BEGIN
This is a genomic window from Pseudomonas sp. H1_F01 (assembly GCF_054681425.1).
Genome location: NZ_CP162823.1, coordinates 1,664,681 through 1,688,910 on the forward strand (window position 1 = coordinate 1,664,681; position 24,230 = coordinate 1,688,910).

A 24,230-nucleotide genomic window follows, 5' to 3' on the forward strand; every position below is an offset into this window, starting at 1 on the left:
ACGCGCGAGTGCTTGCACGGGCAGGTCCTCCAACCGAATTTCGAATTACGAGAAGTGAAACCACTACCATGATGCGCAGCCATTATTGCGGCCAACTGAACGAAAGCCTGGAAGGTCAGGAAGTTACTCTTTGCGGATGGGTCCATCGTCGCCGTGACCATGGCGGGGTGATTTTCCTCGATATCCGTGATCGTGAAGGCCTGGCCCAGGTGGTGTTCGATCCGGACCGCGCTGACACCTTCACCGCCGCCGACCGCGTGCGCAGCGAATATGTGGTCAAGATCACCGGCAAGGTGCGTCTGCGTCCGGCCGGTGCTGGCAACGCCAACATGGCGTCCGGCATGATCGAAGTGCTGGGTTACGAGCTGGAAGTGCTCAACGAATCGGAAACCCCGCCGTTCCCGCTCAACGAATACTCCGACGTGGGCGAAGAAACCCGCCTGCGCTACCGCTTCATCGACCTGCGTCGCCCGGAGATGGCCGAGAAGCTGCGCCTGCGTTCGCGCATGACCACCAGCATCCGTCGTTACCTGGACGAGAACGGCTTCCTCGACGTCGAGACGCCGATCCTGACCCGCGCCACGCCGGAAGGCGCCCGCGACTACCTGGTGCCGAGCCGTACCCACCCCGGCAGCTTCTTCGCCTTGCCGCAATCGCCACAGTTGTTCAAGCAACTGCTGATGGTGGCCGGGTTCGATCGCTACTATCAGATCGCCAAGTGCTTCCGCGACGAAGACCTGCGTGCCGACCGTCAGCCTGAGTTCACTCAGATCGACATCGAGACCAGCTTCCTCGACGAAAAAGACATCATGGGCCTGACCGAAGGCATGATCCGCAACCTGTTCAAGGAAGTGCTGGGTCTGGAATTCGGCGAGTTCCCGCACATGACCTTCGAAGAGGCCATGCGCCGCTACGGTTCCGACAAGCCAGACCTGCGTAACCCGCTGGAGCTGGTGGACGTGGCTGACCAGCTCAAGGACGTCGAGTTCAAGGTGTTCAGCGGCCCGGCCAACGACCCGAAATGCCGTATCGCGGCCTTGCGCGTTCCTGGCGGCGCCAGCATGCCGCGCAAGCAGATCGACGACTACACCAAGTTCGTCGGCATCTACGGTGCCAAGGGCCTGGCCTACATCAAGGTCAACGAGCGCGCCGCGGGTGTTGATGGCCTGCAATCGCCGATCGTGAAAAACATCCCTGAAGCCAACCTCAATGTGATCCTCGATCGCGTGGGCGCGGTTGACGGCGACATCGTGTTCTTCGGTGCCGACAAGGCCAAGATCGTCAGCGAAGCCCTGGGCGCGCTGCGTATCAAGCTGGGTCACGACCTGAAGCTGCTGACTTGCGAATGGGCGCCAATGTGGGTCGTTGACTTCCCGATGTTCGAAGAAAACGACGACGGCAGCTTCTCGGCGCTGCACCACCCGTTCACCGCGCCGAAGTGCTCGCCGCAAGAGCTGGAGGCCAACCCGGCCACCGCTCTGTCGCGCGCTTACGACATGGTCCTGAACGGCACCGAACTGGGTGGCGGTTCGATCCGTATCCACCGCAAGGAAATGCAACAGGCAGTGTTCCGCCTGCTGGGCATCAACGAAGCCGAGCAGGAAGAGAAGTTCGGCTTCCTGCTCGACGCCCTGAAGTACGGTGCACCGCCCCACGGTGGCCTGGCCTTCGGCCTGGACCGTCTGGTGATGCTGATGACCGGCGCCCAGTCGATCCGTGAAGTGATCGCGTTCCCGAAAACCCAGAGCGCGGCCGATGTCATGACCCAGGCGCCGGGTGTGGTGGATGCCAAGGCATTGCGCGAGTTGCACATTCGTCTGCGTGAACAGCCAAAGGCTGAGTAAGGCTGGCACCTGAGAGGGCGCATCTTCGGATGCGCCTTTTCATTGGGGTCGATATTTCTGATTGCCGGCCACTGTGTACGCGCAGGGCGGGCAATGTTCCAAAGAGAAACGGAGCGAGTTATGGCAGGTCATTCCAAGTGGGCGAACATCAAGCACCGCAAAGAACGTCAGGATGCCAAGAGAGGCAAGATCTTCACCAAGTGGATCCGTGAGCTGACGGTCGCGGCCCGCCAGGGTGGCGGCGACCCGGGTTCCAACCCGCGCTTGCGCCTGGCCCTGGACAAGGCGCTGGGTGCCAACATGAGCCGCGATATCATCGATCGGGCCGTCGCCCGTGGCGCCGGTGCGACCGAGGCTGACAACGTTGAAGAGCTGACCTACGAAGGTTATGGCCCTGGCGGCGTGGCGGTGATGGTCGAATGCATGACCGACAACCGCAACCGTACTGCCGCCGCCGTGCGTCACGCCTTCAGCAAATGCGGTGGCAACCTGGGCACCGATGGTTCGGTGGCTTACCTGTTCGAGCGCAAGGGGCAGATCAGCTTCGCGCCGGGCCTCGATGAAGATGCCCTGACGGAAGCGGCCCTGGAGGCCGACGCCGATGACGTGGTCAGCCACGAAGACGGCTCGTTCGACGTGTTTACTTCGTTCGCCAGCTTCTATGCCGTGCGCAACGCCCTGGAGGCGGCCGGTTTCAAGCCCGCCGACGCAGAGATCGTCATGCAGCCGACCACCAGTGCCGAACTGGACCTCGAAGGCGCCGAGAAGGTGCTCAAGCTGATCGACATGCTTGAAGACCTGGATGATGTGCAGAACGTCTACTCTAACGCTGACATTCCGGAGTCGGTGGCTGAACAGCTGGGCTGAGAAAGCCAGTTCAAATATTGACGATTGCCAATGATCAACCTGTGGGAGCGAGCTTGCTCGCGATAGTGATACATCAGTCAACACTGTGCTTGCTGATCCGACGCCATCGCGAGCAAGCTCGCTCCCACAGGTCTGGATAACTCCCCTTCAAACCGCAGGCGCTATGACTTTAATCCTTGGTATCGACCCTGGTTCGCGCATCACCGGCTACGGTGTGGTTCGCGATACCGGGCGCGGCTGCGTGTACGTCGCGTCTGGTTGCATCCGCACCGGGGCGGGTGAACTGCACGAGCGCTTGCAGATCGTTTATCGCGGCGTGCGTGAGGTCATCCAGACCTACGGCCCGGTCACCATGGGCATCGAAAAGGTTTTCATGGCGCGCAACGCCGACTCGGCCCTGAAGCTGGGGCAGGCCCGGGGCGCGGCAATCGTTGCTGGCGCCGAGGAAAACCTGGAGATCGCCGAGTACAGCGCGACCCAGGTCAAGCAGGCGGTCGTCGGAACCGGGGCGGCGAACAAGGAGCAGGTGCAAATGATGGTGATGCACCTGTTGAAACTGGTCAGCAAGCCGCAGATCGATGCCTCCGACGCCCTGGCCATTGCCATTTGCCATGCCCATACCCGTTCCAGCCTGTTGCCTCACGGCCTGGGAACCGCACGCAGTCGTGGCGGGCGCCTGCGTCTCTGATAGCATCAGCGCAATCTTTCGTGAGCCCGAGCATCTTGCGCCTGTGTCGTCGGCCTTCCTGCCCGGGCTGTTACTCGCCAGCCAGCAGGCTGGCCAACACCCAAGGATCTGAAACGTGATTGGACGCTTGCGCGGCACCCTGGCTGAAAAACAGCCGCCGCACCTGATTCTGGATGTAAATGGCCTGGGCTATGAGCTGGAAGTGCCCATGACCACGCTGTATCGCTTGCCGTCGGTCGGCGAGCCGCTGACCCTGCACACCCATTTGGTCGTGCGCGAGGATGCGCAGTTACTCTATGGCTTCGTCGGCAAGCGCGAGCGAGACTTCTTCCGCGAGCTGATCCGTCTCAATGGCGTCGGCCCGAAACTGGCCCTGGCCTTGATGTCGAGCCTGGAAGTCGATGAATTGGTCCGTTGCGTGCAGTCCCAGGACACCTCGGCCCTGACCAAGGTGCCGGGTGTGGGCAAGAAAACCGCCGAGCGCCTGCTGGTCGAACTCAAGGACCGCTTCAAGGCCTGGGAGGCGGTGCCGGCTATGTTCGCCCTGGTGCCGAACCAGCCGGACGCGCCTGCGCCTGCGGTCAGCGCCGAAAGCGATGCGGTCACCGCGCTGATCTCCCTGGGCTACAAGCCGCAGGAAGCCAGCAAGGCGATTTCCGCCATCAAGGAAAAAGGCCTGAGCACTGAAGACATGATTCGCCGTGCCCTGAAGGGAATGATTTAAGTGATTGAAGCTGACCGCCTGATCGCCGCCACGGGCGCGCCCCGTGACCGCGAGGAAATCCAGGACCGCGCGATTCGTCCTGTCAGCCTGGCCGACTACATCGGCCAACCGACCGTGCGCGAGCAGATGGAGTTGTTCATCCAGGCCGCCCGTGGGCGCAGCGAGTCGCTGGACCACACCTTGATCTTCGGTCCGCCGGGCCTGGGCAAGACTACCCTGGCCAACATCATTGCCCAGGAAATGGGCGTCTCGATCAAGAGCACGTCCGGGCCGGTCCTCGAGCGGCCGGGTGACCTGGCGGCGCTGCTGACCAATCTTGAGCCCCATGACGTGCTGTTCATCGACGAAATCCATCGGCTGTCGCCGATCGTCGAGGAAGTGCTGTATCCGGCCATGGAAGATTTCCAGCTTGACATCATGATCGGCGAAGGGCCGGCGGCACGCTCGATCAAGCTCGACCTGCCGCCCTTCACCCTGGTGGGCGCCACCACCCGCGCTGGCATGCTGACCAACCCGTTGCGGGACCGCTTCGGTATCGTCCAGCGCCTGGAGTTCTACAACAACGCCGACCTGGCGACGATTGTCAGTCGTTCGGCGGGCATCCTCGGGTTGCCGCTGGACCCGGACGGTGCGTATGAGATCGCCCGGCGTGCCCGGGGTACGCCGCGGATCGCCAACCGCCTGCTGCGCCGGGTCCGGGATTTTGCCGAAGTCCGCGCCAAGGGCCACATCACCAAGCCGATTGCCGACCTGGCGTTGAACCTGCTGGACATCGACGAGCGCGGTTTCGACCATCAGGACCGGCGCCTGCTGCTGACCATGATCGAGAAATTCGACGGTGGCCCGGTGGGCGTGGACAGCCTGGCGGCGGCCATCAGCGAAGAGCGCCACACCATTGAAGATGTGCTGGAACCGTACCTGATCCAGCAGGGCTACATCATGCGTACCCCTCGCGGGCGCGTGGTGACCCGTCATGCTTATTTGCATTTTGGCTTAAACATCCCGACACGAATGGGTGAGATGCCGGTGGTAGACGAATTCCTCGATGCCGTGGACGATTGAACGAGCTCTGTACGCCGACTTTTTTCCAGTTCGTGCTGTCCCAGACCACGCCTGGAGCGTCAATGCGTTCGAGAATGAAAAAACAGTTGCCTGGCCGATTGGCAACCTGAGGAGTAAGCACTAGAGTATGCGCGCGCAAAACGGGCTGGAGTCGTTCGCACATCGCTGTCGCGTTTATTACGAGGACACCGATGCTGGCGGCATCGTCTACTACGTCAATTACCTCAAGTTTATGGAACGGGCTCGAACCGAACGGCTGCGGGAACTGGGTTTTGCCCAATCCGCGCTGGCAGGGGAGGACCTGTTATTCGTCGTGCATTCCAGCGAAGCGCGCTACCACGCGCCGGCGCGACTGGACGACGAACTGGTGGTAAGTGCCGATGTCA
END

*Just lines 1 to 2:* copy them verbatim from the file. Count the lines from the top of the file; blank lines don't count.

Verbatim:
This is a genomic window from Pseudomonas sp. H1_F01 (assembly GCF_054681425.1).
Genome location: NZ_CP162823.1, coordinates 1,664,681 through 1,688,910 on the forward strand (window position 1 = coordinate 1,664,681; position 24,230 = coordinate 1,688,910).